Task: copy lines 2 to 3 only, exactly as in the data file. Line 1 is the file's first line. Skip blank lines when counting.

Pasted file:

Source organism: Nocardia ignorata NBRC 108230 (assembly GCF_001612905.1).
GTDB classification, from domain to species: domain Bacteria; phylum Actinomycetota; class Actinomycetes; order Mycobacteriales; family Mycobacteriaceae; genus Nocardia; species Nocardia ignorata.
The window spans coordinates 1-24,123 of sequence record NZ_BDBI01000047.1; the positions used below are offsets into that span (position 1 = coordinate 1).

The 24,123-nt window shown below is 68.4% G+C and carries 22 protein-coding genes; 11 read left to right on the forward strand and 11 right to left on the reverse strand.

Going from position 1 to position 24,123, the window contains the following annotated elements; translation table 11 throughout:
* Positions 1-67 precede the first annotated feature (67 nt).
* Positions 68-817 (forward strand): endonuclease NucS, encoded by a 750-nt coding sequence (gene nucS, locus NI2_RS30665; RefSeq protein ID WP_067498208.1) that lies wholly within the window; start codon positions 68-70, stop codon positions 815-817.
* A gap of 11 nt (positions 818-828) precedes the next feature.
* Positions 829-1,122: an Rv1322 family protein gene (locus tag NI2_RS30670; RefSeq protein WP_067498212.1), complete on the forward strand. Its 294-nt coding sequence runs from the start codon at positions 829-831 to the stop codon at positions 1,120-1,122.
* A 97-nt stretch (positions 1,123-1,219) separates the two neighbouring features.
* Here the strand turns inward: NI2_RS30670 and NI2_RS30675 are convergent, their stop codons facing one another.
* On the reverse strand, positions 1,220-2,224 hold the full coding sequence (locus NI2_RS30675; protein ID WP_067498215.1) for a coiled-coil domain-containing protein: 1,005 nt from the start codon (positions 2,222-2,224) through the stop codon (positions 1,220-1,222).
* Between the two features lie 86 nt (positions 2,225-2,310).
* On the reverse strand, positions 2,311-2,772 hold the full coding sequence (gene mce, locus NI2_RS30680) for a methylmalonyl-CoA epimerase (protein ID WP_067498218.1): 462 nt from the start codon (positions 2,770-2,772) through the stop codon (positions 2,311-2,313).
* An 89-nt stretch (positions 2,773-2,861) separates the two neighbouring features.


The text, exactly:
GTDB classification, from domain to species: domain Bacteria; phylum Actinomycetota; class Actinomycetes; order Mycobacteriales; family Mycobacteriaceae; genus Nocardia; species Nocardia ignorata.
The window spans coordinates 1-24,123 of sequence record NZ_BDBI01000047.1; the positions used below are offsets into that span (position 1 = coordinate 1).